BISHOP CHANGES: Julius H. McAllister Sr. was named in July as the new bishop of the African Methodist Episcopal Church in Louisiana and Mississippi. McAllister, a native of South Carolina, replaced Bishop Carolyn Tyler Guidry, of Jackson, Miss., who retired after leading the Eighth District for four years.
McAllister, a graduate of Morris Brown College and Interdenominational Theological Center in Atlanta, came to the district from the Twentieth District, which included parts of Malawi and Zimbabwe.
Also in July, the Louisiana Conference of the United Methodist elected a new bishop: Cynthia Fierro Harvey.
The Texas native started working on Sept. 1. She replaced Bishop William Hutchinson in leading the conference of more than 500 churches and 120,000 members.
Harvey comes to Louisiana from New York City, where she was deputy general and led the United Methodist Committee on Relief.
Harvey graduated from the University of Texas in journalism and later graduated from seminary.
TOGETHER BATON ROUGE’S CONTINUED INFLUENCE: The faith-based Together Baton Rouge was credited with playing a key role in the passage of the Capital Area Transit System tax in April.
Together Baton Rouge, a collection of 40 dues-paying institutions founded three years ago by a group of ministers, advocates on various issues confronting the community.
Together Baton Rouge said its decision to get involved in CATS was a “community” and not political issue. The 10.6-mill property tax was to apply to property within the Baton Rouge city limits and Baker.
On behalf of CATS, Together Baton Rouge leaders participated in debates about the tax and put on about 120 informational presentations for churches, universities, businesses, hospitals and nonprofits.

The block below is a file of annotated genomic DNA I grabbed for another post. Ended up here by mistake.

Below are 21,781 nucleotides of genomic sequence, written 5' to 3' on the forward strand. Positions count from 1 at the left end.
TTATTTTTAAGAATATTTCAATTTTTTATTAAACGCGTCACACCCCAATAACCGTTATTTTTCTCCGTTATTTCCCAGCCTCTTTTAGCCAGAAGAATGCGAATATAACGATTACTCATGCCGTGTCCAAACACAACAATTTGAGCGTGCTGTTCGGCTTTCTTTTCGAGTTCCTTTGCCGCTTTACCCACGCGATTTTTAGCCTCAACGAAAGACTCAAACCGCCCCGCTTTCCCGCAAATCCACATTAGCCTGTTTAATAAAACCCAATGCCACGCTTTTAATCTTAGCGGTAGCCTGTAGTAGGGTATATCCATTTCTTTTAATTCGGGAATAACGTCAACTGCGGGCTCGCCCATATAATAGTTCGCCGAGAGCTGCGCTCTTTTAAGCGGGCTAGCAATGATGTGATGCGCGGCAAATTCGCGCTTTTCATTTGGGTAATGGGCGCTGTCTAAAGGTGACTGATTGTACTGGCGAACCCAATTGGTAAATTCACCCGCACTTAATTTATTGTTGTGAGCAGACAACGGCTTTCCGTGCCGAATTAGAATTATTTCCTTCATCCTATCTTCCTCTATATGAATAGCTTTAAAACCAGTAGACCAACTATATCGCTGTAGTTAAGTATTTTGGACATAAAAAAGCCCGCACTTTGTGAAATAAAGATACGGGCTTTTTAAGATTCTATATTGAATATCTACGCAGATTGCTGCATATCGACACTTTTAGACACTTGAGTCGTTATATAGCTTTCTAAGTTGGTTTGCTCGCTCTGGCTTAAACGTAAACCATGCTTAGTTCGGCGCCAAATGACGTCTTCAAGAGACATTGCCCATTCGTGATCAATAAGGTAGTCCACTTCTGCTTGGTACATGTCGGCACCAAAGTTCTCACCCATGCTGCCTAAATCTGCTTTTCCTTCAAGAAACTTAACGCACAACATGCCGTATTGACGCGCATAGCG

FIRST METHODIST MOVES: The Rev. Brady Whitton, who once lived in a Tibetan Buddhist monastery in New Jersey, took over as the senior pastor of Baton Rouge’s First United Methodist Church on July 1.
Whitton replaced Bishop Robert Fannin, who took over as interim pastor in August 2011 after the departure of the Rev. Chris Andrews. Whitton was previously at First United Methodist of Amite. Years before, he studied Buddhism before earning a master’s degree in divinity and joining the Methodist church.
Whitton’s appointment was part of an eventful three-week stretch for First United Methodist. The church had a big send-off for Hutchinson and also celebrated the retirement of the debt on its $6.8 million, three-story Youth Building and Conference Center that opened in fall 2011.
RELIEF EFFORTS: Faith-based organizations once again mobilized in relief efforts during a storm-related crisis, this time after Hurricane Isaac in late August.
A variety of faith groups were at work, including United Methodist Committee on Relief, Catholic Charities, Louisiana Baptist Convention, the Atlas Foundation and The Church of Jesus Chris of Latter-day Saints. Some cooked, such as members of Zoar Baptist Church. Others, such as a group from the LSU Collegiate Ministries, pulled out the chain saws to cut trees.